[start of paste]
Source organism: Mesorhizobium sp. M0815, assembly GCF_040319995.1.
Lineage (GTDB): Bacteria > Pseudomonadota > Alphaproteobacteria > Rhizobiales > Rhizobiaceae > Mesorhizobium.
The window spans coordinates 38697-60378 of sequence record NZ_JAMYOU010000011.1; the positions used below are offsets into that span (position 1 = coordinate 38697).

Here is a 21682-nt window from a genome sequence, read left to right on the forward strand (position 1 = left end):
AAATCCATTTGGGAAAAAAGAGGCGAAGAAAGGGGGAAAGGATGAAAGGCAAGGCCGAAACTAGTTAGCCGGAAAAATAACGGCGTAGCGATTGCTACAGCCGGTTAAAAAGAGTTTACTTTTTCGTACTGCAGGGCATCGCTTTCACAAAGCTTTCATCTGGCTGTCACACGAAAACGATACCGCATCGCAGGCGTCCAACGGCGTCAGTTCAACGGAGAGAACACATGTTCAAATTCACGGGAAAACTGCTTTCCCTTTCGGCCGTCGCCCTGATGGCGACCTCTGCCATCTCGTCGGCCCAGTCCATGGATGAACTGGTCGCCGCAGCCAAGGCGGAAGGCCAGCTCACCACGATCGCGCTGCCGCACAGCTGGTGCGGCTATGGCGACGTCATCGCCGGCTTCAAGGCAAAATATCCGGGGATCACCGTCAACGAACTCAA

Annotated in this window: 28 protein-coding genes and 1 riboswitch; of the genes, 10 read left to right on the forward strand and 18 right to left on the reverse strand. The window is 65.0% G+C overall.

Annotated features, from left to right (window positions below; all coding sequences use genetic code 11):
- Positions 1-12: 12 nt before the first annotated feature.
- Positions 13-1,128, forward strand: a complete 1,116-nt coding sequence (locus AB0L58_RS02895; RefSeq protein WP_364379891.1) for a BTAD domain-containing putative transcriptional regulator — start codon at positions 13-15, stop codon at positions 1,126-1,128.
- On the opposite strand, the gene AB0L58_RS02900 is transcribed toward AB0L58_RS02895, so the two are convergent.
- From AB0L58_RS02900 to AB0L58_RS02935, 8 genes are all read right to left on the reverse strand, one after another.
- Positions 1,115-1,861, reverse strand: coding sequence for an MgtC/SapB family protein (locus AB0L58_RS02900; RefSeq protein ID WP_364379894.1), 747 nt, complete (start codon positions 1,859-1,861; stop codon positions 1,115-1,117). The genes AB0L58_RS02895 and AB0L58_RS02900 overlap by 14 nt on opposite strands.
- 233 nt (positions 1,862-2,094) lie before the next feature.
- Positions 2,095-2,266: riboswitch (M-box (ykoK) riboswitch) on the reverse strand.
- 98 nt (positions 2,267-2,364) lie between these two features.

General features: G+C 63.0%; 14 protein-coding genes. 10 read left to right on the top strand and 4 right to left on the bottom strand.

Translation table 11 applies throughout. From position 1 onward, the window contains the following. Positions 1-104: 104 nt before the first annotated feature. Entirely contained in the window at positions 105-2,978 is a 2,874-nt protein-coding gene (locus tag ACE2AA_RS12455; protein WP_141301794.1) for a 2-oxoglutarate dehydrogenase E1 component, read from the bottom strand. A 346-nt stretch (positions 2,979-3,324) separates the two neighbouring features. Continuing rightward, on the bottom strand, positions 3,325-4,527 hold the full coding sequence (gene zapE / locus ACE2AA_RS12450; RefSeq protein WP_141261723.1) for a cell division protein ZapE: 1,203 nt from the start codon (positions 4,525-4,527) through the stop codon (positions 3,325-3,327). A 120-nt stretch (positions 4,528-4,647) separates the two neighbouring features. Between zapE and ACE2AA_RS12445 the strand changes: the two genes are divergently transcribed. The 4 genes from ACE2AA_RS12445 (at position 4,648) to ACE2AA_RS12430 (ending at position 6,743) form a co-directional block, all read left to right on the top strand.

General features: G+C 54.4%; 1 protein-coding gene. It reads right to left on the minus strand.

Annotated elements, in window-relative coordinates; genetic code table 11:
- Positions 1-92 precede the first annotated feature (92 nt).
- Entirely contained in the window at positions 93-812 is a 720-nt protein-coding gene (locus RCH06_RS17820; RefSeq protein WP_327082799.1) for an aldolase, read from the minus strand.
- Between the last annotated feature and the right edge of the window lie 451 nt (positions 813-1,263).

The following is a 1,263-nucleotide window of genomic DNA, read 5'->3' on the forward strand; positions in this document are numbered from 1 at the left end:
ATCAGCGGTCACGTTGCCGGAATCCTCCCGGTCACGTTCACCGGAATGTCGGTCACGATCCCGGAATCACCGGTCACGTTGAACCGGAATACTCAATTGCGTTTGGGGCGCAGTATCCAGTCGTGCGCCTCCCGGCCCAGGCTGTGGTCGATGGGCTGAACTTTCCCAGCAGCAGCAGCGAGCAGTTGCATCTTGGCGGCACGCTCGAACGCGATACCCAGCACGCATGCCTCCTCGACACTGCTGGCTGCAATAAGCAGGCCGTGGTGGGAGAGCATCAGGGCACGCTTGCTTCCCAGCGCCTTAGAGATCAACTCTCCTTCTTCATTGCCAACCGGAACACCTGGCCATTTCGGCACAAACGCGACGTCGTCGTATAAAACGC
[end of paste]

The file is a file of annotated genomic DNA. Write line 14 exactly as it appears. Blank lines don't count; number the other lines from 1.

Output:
- Positions 2,095-2,266: riboswitch (M-box (ykoK) riboswitch) on the reverse strand.